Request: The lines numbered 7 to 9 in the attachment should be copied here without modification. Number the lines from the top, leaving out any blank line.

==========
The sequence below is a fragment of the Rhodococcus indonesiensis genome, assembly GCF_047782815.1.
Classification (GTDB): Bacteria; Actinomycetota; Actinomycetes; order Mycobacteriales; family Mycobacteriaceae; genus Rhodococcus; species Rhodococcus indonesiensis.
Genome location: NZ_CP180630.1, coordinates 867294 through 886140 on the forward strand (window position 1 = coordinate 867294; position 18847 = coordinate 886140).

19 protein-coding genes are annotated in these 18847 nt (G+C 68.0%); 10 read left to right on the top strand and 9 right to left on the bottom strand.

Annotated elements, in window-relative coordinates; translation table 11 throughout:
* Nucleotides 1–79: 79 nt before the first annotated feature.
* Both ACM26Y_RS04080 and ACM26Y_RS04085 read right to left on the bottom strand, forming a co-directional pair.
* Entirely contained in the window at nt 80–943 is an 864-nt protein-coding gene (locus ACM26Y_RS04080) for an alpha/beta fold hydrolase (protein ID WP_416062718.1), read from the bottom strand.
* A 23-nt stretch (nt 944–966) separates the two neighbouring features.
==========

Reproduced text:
* Both ACM26Y_RS04080 and ACM26Y_RS04085 read right to left on the bottom strand, forming a co-directional pair.
* Entirely contained in the window at nt 80–943 is an 864-nt protein-coding gene (locus ACM26Y_RS04080) for an alpha/beta fold hydrolase (protein ID WP_416062718.1), read from the bottom strand.
* A 23-nt stretch (nt 944–966) separates the two neighbouring features.